Scenario: A 64-year-old white man admitted to the transitional care unit for a “rule-in” myocardial infarction and scheduled for the catheterization laboratory in the morning. His medical history is remarkable for hypertension and diabetes; however, during this 12-lead ECG recording, he denies chest pain or any anginal equivalent and is hemodynamically stable.

Interpretation: Accelerated junctional rhythm at 83 beats per minute (bpm) with retrograde P-wave conduction.

Junctional rhythms may take the form of an escape mechanism during periods of significant bradycardia and atrioventricular (AV) block (<60 bpm); they may be accelerated (61–100 bpm) or present as a tachycardia (>100 bpm). The AV node has intrinsic automaticity that allows it to initiate and depolarize the myocardium when the sinus atrial (SA) node fails. Junctional rhythms produce a narrow QRS complex because the ventricle depolarization occurs via the normal conduction pathway. Throughout this 12-lead ECG, the narrow QRS complexes are uniform in...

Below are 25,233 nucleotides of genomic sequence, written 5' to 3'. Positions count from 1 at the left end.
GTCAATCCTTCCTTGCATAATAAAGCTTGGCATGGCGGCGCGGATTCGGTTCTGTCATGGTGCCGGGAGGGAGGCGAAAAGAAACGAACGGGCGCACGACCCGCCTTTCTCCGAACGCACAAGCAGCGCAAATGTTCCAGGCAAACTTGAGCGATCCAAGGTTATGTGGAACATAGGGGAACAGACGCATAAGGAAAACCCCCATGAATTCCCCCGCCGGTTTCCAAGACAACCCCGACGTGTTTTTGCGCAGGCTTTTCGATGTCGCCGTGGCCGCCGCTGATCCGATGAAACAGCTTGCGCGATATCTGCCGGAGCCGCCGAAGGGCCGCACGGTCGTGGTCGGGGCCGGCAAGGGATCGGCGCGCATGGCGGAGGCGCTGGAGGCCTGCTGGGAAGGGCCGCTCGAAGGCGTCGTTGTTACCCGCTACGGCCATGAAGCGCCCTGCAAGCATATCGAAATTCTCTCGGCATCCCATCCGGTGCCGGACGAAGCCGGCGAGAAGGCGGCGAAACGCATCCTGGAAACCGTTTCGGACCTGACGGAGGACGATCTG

You do not currently have access to this content.